The waters on the Western basin of Lake Erie will have more harmful algal blooms this year, according to a report released by the National Oceanic Atmospheric Administration.
The bloom is expected to measure 7.5 on a 1-to-10 severity index. Last year the bloom was at 3.6, and the worst years for the algae were in 2011 and 2015.
Jill Lis, director of environmental health, emergency preparedness and epidemiology at Lorain County Public Health, said the blooms historically are a bigger issue on western side of Lake Erie.
Harmful algal blooms occur when there is a shallow body of water, warm temperatures, sunlight and excessive amounts of phosphorus and nitrogen in the water.
Lis said the water in the central basin is deeper and there are systems in place to monitor the water and algal blooms.
The algae can be capable of producing the liver toxin microcystin, which can be a risk to human and wildlife health.
Todd Danielson, chief utilities executive at Avon Lake Regional Water, said the 7.5 index was much better than he had expected.
The rain usually will wash phosphorus out of the fields and into the lake, which helps cause algal blooms, so Danielson expected a higher number. He said the 7.5 rating is on par with recent years.
But the amount of rainfall this year has caused the lake to rise to record levels and it’s diluting the phosphorus and nitrogen in the water.
The phosphorus numbers also are lower this year due to farmers who have been unable to plant their fields due to the wetness.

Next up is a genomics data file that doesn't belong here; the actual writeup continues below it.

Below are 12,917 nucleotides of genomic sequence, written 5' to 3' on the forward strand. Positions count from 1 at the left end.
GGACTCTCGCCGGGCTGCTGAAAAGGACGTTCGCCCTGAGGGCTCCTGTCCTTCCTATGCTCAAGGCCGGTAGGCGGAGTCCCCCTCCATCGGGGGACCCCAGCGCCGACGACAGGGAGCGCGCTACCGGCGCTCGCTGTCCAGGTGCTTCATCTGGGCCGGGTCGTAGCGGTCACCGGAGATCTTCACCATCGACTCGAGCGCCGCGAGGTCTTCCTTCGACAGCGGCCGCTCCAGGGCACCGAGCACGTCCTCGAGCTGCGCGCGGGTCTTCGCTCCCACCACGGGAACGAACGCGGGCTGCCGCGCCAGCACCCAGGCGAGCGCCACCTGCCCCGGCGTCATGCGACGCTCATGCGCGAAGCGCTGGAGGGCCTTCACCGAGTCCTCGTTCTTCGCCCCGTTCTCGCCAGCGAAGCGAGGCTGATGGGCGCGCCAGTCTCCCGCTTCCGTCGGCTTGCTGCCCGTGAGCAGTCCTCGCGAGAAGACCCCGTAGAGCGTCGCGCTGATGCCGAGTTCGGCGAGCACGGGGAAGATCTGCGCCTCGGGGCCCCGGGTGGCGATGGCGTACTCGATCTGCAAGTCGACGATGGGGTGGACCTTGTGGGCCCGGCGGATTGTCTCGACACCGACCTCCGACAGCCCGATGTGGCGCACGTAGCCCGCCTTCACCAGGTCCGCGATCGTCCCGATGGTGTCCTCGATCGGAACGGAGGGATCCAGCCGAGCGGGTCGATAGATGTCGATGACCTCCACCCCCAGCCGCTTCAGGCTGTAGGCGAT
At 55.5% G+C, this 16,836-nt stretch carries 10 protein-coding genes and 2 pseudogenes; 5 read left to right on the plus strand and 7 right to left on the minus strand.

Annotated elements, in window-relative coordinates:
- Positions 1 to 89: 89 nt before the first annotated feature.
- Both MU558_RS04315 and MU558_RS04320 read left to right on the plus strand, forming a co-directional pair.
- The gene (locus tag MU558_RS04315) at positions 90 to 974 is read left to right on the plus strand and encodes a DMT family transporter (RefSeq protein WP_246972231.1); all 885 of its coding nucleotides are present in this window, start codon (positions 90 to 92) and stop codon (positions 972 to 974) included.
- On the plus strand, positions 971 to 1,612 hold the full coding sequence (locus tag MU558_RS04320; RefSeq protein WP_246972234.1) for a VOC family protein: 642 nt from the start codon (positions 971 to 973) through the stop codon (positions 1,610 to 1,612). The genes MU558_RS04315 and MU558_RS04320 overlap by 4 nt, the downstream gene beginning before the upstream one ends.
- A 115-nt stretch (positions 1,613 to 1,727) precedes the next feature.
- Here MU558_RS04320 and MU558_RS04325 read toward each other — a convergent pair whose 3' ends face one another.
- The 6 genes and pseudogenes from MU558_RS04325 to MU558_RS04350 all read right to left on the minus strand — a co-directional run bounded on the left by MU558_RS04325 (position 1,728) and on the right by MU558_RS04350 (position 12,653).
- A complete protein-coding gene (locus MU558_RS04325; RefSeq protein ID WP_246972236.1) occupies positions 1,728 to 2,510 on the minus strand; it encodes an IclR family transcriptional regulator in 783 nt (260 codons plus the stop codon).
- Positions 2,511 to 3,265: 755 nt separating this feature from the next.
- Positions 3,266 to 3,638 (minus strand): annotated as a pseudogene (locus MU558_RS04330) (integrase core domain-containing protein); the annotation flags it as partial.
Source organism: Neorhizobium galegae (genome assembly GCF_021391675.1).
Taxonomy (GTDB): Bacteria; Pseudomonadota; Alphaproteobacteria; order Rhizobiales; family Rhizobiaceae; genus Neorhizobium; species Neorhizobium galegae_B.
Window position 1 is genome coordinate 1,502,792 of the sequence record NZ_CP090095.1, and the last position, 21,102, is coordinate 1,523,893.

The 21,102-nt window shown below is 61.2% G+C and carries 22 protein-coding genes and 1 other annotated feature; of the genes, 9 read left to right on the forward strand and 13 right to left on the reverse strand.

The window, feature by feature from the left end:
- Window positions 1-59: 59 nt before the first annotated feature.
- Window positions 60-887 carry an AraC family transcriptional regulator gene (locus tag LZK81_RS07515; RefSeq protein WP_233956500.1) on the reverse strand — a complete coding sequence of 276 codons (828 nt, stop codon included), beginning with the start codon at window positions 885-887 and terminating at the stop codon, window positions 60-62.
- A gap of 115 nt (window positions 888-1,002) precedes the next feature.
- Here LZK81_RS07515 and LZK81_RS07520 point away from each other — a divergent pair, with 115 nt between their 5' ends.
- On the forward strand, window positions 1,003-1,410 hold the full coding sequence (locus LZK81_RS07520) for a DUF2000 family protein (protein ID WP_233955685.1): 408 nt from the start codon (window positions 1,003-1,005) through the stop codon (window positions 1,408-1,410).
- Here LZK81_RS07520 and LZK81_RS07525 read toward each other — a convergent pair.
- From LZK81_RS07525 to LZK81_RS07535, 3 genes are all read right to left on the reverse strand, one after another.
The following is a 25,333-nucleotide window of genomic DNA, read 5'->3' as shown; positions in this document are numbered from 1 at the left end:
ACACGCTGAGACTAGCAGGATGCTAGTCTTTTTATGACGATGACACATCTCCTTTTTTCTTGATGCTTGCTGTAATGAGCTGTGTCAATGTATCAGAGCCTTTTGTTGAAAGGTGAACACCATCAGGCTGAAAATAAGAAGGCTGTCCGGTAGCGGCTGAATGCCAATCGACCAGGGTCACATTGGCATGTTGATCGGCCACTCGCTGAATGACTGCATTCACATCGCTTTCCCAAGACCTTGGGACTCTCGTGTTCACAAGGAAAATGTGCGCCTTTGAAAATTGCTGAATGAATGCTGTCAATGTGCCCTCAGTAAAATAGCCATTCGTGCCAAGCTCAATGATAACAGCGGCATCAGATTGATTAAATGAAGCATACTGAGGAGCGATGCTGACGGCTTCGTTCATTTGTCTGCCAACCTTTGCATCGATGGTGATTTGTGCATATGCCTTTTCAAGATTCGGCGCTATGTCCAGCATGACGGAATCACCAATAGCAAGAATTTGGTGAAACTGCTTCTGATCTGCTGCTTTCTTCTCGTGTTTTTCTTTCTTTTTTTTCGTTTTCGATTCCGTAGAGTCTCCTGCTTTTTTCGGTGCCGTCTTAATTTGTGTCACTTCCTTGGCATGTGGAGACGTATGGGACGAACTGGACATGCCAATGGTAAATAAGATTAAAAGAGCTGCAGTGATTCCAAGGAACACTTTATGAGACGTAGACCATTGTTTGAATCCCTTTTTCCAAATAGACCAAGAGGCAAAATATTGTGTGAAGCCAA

“This spring brought regular, heavy rainfall to the Maumee River watershed, which would normally carry a lot of nutrients into the lake,” Richard Stumpf, NOAA’s National Centers for Coastal Ocean Science’s lead scientist for the seasonal Lake Erie bloom forecast, said in a news release. “However, due to the amount of rain this year, farmers were unable to plant their fields, which reduced the nutrient concentration.”
Danielson said they are prepared for any algal blooms they get in the water because Avon Lake Regional Water is always prepared for the worst to happen.
“Our job is to provide safe water,” he said. “We are all prepared for whatever we get.”
As of now, Lis said there hasn’t been evidence of an algal bloom in Lorain County, but that they are always on the lookout for it.
“People are very passionate about Lake Erie and the water quality,” Lis said. “The last thing we want in the water is an algae bloom.”
The winds often come from the west, so it’s also possible that heavy winds could send an algal bloom from the western basin to the central.
The algal bloom season usually begins in July and ends in early fall. Lis said that later in the summer, the blooms become more apparent. The blooms can appear until the lake cools down.
Lake Erie temperatures have been relatively cool due to the rainfall, so NOAA said the bloom is not expected to start until late July.
The algal blooms range in size, which is not an indicator of how severe it is. The level of toxins in a bloom can be the dangerous part.
The most common ways to come into contact with harmful algal blooms are drinking contaminated water, skin contact and inhaling misting water from activities like jet-skiing. The blooms do not release into the air.
Some of the symptoms are rashes, hives, liver toxicity, difficulty breathing, sore throat and asthma-like symptoms.
Avon Lake Regional Water has monitors that continually test the water, and Lorain County Public Health is at the beaches every week taking water samples.
Danielson said they’ve handled the water in Lake Erie when it was at its worst, like in 2015, when the severity index was 10.5.
“There are so many things that we are doing to ensure that the water is safe,” Danielson said. “The health of Lake Erie is important to all of us for many reasons.”